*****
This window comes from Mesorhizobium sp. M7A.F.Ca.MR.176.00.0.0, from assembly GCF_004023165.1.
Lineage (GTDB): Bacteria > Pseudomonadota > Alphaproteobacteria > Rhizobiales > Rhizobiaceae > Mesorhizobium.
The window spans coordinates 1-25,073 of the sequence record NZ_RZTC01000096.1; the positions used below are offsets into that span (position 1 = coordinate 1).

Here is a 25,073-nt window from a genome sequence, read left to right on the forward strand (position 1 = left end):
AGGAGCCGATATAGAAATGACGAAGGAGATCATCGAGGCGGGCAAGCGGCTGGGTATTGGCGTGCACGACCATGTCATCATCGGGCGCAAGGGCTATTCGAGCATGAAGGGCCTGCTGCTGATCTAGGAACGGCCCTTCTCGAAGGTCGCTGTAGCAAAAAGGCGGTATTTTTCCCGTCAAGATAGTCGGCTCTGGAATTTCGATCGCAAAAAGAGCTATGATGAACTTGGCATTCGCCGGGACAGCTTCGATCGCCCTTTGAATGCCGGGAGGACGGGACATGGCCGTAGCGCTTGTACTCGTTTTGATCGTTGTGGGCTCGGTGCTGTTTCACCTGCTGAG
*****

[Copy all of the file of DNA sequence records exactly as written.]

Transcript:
This window comes from Mesorhizobium sp. M7A.F.Ca.MR.176.00.0.0, from assembly GCF_004023165.1.
Lineage (GTDB): Bacteria > Pseudomonadota > Alphaproteobacteria > Rhizobiales > Rhizobiaceae > Mesorhizobium.
The window spans coordinates 1-25,073 of the sequence record NZ_RZTC01000096.1; the positions used below are offsets into that span (position 1 = coordinate 1).

Here is a 25,073-nt window from a genome sequence, read left to right on the forward strand (position 1 = left end):
AGGAGCCGATATAGAAATGACGAAGGAGATCATCGAGGCGGGCAAGCGGCTGGGTATTGGCGTGCACGACCATGTCATCATCGGGCGCAAGGGCTATTCGAGCATGAAGGGCCTGCTGCTGATCTAGGAACGGCCCTTCTCGAAGGTCGCTGTAGCAAAAAGGCGGTATTTTTCCCGTCAAGATAGTCGGCTCTGGAATTTCGATCGCAAAAAGAGCTATGATGAACTTGGCATTCGCCGGGACAGCTTCGATCGCCCTTTGAATGCCGGGAGGACGGGACATGGCCGTAGCGCTTGTACTCGTTTTGATCGTTGTGGGCTCGGTGCTGTTTCACCTGCTGAG